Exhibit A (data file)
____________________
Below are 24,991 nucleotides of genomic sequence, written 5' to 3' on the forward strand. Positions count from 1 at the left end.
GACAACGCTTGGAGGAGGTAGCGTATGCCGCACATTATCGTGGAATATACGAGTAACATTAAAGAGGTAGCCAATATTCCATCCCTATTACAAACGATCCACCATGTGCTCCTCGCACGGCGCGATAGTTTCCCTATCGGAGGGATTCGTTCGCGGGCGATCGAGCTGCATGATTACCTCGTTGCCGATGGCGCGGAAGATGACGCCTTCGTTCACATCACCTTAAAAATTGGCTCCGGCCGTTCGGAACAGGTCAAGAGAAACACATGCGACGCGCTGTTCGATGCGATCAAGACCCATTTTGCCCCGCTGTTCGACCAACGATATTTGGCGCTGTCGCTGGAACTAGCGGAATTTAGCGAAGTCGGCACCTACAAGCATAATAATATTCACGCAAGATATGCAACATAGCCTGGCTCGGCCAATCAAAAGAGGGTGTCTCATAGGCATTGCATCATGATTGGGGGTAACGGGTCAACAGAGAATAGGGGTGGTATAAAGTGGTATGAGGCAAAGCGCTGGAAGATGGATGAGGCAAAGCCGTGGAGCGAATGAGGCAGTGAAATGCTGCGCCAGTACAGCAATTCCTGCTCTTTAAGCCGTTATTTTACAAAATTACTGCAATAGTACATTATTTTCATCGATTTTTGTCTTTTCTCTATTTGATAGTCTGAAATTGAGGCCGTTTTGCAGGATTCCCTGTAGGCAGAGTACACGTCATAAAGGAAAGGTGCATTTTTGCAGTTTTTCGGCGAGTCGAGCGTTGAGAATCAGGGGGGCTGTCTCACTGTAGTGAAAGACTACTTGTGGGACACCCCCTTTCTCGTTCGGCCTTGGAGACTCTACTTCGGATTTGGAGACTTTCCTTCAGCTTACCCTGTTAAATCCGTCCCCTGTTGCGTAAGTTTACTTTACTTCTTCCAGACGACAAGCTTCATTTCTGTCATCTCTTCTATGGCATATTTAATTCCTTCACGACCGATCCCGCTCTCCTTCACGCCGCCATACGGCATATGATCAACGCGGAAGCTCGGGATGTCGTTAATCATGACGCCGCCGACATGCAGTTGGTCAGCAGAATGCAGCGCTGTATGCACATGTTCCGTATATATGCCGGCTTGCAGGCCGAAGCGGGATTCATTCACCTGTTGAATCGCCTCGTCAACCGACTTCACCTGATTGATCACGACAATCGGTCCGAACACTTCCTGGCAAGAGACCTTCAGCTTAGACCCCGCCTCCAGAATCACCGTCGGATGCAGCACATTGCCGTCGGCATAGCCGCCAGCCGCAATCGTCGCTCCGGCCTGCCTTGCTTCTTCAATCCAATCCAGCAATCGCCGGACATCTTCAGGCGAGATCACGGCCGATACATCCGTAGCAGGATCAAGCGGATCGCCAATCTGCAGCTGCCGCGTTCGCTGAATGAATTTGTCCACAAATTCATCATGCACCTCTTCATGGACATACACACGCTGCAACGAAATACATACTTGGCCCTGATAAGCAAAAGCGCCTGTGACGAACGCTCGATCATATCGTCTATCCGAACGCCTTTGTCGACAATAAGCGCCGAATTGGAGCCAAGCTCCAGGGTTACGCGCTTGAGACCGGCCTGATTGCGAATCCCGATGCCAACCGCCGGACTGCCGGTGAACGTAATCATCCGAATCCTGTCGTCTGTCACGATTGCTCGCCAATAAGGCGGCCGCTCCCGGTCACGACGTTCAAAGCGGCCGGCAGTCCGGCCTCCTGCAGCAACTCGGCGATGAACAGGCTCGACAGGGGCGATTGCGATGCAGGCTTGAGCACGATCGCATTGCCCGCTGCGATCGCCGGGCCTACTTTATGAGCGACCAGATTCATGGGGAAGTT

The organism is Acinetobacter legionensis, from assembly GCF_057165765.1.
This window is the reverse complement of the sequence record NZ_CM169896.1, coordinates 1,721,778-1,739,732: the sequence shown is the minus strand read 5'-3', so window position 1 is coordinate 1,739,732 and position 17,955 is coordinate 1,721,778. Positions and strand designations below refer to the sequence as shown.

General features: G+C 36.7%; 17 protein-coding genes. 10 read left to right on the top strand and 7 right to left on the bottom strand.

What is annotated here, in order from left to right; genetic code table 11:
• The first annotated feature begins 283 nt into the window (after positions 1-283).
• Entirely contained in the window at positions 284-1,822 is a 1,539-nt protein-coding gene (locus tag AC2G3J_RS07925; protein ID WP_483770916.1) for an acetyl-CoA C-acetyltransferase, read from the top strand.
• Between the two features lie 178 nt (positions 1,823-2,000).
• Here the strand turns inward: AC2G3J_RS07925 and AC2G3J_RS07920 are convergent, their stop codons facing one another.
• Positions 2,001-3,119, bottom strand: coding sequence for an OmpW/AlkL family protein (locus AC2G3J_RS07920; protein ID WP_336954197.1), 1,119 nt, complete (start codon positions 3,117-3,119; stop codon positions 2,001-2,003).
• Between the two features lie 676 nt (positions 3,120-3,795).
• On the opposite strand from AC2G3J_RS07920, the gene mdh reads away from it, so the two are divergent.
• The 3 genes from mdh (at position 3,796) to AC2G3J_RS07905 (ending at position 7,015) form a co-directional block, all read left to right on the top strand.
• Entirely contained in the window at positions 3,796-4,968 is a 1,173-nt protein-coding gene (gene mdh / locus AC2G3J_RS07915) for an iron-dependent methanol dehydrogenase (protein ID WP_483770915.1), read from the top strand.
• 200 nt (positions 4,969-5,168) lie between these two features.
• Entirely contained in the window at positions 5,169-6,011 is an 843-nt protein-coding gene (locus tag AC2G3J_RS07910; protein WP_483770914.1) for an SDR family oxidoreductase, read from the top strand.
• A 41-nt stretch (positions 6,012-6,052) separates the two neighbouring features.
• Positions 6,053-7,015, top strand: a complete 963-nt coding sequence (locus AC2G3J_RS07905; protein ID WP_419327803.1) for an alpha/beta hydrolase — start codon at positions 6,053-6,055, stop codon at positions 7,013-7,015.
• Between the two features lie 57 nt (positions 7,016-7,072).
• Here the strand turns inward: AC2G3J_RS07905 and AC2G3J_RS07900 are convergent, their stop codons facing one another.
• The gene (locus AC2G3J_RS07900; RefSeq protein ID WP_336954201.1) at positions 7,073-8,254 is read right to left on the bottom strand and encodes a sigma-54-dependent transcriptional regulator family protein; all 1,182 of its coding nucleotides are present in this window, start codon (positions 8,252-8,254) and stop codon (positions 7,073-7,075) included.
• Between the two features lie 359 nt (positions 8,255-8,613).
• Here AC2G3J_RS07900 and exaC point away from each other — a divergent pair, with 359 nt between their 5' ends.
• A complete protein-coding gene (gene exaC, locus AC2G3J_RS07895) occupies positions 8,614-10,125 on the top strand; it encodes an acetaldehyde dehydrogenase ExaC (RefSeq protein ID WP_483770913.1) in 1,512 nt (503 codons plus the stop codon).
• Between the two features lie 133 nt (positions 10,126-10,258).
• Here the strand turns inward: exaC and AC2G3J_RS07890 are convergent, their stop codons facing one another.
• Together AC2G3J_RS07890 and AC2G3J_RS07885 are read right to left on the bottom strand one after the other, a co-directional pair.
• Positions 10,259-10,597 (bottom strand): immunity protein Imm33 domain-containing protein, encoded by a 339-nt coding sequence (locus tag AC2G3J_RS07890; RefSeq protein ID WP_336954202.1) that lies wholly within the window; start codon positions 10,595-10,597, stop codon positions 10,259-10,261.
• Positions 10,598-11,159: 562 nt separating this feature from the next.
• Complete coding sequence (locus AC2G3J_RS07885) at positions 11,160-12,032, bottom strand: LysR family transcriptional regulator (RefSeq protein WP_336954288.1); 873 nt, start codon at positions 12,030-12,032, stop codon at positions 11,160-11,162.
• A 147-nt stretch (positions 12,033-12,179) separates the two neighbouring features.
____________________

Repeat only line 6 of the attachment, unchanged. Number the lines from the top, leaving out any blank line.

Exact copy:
What is annotated here, in order from left to right; genetic code table 11: